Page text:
# Alternating Arrays

An alternating array is a list of any length in which two (not necessarily different) values are alternating. That is to say, all even-indexed items are equal, and all odd-indexed items are equal.

Your task is to write a program or function which, when given a list of positive integers, outputs/returns truthy if it is alternating and falsy otherwise.

This is , so the shortest code (in bytes) wins!

Edge Cases:

[]      ->  True
[1]     ->  True
[1,1]   ->  True
[1,2,1] ->  True


Other Test Cases:

[1,2,1,2]      -> True
[3,4,3]        -> True
[10,5,10,5,10] -> True
[10,11]        -> True
[9,9,9,9,9]    -> True

[5,4,3,5,4,3]   -> False
[3,2,1,2,1,2]   -> False
[1,2,1,2,1,1,2] -> False
[2,2,3,3]       -> False
[2,3,3,2]       -> False


# Example

Here is an example you can test your solution against, written in Python 3 (not golfed):

def is_alternating(array):
for i in range(len(array)):
if array[i] != array[i%2]:
return False
return True

• What are the possible values of the elements of the array? – Robert Hickman Dec 19 '16 at 21:06
• @RobertHickman a list of positive integers, within your language's standard int size – FlipTack Dec 19 '16 at 21:12
• oh I see that in the question now. Oops and thanks. – Robert Hickman Dec 19 '16 at 21:12

# Jelly, 6 bytes

My first Jelly program! I know I'll never beat Dennis, but I'm awfully proud of this regardless.

s2ZE€Ạ // Main link: Argument A (array)
s2     // Split A into chunks of 2
// [1,2,1,2] -> [[1,2],[1,2]]
Z    // Transpose A
// [[1,2],[1,2]] -> [[1,1],[2,2]]
E€  // Map an equality check to each sublist of A
// [[1,1],[2,2]] -> [1,1]
Ạ // Any: return 0 if A contains any falsy values, else return 1
// [1,1] -> 1


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# PHP, 52 bytes

Run with -r.

foreach($argv as$i=>$n)$i<3|$n==$argv[$i-2]?:die(1);  loops from 3rd to last argument. Continue while argument equals that two positions earlier, else exit with code 1 (error). Exit with 0 (ok) after loop finishes. or for 53 bytes: while(++$i<$argc-3&$f=$argv[$i]==$argv[2+$i]);echo$f;  loops through all arguments but the last two. Continue while current argument equals that two positions later. Print 1 for true, nothing for false (string representations of true and false). # Oracle SQL, 73 Bytes select count(*)from(select a,lag(a,2)over(order by 1)b from t)where a!=b;  ## Output: True = 0 False != 0  ### True Example: create table t (a number); truncate table t; insert into t values (10); insert into t values (5); insert into t values (10); insert into t values (5); insert into t values (10); commit; select count(*)from(select a,lag(a,2)over(order by 1)b from t)where a!=b; COUNT(*) ---------- 0  ### False Example: create table t (a number); truncate table t; insert into t values (1); insert into t values (2); insert into t values (3); insert into t values (3); insert into t values (1); insert into t values (2); commit; select count(*) from(select a,lag(a,2)over(order by 1)b from t)where a!=b; COUNT(*) ---------- 4  # Perl, 27 bytes Includes +1 for p perl -pE '$_=!/\b(\d+) \d+ (?!\1\b)/' <<< "1 2 1 2"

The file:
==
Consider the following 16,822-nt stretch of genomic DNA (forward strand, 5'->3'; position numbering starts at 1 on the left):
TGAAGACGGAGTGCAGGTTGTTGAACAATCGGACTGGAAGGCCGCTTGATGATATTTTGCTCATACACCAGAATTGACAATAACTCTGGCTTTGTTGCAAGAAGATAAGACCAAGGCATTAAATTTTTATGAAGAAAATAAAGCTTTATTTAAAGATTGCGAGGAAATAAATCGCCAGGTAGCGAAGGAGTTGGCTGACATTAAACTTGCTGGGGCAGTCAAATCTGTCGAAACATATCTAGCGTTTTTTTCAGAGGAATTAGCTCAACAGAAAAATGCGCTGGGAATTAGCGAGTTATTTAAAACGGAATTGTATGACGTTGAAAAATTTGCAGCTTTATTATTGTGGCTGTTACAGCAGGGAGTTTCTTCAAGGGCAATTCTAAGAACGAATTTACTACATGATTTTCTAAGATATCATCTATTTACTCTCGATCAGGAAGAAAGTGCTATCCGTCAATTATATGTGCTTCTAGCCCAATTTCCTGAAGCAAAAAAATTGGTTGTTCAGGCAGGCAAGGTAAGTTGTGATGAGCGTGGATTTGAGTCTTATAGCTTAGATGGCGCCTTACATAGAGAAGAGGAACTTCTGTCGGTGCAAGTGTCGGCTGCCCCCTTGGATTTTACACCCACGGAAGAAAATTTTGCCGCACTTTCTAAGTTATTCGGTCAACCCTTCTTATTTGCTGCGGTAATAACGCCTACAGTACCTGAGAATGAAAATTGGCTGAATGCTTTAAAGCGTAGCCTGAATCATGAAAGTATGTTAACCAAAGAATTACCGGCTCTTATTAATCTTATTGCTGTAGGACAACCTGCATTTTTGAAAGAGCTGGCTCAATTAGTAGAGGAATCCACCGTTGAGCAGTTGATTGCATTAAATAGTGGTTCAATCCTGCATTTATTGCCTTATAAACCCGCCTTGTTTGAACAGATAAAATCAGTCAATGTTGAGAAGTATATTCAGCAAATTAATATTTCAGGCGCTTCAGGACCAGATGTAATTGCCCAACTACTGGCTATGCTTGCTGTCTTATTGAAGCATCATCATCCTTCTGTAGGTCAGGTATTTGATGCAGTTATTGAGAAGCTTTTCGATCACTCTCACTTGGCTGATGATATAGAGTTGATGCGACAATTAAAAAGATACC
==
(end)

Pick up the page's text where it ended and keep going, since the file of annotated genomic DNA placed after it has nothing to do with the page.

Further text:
L~,Ñ+B]B=


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# Perl 6, 30 bytes

2>*[(0,2...*;1,3...*)].all.Set


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Anonymous Whatever lambda that takes a list and returns an all Junction that boolifies to True/False.

### Explanation:

  *[(       ;       )]          # Index from the list
0,2...*                    # The even indexed elements
1,3...*            # The odd indexed elements
.all      # Are both the lists
.Set  # When converted to a set
2>                              # The length is smaller than 2?


# Common Lisp, 62 bytes

(defun f(l)(or(not #1=(caddr l))(and(=(car l)#1#)(f(cdr l)))))


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# C,  52  50  49  47 bytes

Thanks to @ceilingcat for golfing two bytes!

f(i,l)int*i;{return--l<2?1:*i-i[2]?0:f(++i,l);}


Outputs 1 if the array alternates, 0 otherwise.

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# 05AB1E, 5 bytes

2∍s∍Q


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Explanation:

2∍s∍Q   //Full Program
2∍      //extend/shorten input to length 2       e.g. [1,2,1,2,2] -> [1,2]
s∍    //extend/shorten to length of input      e.g. [1,2] -> [1,2,1,2,1]
Q   //is equal to input                      e.g. [1,2,1,2,1] != [1,2,1,2,2]

• Why is this non-competing? – pppery Oct 1 '19 at 1:49
• @pppery It's non-competing because it uses the latest version of 05AB1E which was released after this challenge was posted – Cowabunghole Oct 1 '19 at 21:14
• Such answers no longer need to be marked non-competing – pppery Oct 1 '19 at 21:26
• Huh, TIL. Thanks for the update! Maybe now that I'm competing my 1 year old answer can win this 3 year old challenge :P – Cowabunghole Oct 3 '19 at 20:31
• – pppery Oct 3 '19 at 20:31